Since we're discussing different systems and coaches lately, I thought it'd be useful to look at the sorts of things you need to effectively run a West Coast type attack.
Let's look at it by position...
QUARTERBACK: The QB in a WCO needs to be an accurate short passer, but ability to throw deep - while not absolutely necessary - does make the offense more effective. He also needs to make good decisions, and make them quickly. He should have good 'touch' on his passes, and it's definitely best that he be mobile because the system doesn't usually keep runningbacks in to block, preferring to send them out in pass patterns.
RUNNINGBACK: West Coast RBs definitely have to be versatile. They should be just as big a threat catching passes out of the backfield as they are rushing. On run plays, you want a decisive 'hit the hole' type and a back who can 'be his own blocker' helps as well. The best WCO systems also tend to have at least one big back on the roster to get the 'tough yards', someone you can use by spreading the field out and running him up the middle or off tackle.
RECEIVER: Good (preferably great) route runners. Great hands (as few drops as possible since in this system the short pass often subs for the run, essentially becoming a 'long handoff'). And a big key here, speed and elusiveness. You want the super shifty type of guy who can take a three yard pass and turn it into a ten yard (or more) gain. Also a great idea to have at least one big receiver who's a red zone threat and will fight for the ball when covered.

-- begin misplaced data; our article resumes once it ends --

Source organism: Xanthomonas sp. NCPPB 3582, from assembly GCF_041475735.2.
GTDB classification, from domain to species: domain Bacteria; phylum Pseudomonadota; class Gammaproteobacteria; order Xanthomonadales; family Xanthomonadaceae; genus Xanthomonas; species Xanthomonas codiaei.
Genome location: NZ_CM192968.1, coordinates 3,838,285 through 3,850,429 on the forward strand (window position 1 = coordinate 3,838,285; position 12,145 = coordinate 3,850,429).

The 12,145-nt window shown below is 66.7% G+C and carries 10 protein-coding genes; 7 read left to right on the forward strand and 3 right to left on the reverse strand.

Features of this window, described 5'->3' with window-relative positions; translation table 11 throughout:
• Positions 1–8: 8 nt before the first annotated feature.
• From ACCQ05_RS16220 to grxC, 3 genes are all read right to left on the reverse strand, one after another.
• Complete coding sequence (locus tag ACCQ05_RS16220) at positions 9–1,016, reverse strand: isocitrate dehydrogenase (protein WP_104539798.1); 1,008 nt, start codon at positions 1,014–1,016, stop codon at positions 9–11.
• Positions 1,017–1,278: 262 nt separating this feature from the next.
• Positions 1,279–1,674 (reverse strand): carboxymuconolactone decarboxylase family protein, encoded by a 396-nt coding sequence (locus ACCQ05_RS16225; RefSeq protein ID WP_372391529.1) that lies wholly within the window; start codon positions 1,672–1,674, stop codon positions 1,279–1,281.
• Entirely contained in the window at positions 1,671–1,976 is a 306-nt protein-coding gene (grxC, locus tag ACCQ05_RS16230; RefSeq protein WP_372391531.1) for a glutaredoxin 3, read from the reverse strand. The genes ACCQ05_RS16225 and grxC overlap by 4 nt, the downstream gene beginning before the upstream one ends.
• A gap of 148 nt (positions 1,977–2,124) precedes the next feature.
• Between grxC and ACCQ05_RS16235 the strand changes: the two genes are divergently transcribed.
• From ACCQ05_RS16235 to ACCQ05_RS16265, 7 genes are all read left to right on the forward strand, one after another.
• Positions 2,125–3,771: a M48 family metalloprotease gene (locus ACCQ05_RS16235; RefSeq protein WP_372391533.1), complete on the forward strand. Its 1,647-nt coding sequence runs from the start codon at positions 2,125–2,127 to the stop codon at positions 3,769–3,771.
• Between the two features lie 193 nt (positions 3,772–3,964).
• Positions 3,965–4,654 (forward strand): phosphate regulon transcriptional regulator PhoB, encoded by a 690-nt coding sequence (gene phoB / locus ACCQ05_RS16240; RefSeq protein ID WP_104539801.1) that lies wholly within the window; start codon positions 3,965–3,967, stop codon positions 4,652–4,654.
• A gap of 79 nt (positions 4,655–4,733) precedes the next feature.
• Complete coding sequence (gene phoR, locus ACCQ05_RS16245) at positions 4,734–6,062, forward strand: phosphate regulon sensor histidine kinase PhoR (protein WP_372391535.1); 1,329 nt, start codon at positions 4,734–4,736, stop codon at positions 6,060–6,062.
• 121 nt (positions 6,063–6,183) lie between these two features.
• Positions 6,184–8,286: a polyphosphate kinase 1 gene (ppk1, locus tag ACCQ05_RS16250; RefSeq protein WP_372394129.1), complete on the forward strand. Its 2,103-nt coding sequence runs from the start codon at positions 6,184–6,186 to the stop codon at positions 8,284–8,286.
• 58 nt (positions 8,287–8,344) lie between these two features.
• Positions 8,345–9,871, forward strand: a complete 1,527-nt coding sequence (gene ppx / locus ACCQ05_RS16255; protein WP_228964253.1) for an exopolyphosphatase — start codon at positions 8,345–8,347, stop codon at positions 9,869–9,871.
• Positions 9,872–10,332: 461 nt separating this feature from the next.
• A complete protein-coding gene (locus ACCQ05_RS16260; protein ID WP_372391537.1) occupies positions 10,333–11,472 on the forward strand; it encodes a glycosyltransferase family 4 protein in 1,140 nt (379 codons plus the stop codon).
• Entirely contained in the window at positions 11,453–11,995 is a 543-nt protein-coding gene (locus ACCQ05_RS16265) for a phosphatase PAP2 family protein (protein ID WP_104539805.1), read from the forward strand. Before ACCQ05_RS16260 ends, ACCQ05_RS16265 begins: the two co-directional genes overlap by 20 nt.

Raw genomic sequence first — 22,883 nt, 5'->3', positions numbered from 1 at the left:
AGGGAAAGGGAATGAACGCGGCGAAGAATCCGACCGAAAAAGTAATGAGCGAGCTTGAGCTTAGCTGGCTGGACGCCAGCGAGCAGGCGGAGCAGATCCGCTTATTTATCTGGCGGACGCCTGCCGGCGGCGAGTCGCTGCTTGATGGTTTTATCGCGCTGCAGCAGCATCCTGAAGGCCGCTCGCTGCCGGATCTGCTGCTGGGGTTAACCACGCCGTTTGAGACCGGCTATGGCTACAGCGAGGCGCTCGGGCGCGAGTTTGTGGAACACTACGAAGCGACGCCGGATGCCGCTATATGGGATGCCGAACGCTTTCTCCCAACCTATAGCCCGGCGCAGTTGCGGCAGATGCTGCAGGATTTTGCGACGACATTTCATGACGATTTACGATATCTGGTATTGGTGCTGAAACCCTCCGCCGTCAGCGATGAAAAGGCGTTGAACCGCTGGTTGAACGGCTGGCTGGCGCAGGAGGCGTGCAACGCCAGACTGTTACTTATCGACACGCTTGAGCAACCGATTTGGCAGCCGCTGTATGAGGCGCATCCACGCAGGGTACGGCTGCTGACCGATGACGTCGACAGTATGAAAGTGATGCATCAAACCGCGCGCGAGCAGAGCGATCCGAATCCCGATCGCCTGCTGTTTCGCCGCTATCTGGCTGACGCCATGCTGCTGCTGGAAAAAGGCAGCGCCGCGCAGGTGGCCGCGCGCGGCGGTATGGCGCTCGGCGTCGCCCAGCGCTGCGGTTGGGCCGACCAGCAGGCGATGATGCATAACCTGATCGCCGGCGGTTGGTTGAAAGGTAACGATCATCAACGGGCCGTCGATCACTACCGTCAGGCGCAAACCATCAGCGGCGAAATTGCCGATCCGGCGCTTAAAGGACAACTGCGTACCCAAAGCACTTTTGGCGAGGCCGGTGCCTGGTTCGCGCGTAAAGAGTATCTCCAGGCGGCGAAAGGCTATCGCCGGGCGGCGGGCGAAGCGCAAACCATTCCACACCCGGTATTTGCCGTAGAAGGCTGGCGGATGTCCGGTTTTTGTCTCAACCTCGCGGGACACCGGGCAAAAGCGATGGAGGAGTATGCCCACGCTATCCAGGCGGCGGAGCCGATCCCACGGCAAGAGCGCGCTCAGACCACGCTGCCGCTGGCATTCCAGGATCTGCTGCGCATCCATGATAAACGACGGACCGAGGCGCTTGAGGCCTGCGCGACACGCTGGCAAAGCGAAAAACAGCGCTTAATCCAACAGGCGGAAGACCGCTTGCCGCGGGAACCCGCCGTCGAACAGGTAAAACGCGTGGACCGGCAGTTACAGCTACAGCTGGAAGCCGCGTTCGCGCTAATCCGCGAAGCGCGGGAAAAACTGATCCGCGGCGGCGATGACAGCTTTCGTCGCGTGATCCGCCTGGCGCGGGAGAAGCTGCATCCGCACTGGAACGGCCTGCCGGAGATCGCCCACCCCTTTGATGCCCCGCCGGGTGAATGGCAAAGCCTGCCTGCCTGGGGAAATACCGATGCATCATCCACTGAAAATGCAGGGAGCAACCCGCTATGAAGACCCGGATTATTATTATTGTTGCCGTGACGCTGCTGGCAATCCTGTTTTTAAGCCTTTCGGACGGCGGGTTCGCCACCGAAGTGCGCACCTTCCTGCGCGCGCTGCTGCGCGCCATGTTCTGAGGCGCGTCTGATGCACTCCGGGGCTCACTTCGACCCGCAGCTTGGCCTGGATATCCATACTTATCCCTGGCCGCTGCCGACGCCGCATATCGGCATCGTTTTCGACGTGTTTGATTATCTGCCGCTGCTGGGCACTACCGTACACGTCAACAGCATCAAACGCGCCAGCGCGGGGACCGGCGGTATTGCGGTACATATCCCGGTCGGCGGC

TIGHT END: The tight end in the WCO is generally a security blanket and a chain mover. As your primary 'possession guy, you absolutely need someone with ultra-reliable hands and preferably one who's good at finding open spots in coverage. If he's also a 'stretch the field' type, that's good too but reliability is what's paramount. Also extremely helpful if he's good in the red zone.
OFFENSIVE LINE: Since the WCO commonly uses zone blocking schemes, athletic linemen tend to work best. That's not to say you can't have big bruisers (Baltimore does) but they need to be able to move well and - arguably even more important - they need to be very smart. Each guy needs to understand what the guy next to him is doing and be able to diagnose what's coming at him and react quickly.
So looking at this list now, if we wanted to run this kind of scheme, what would you say we have already and where would we need to retool?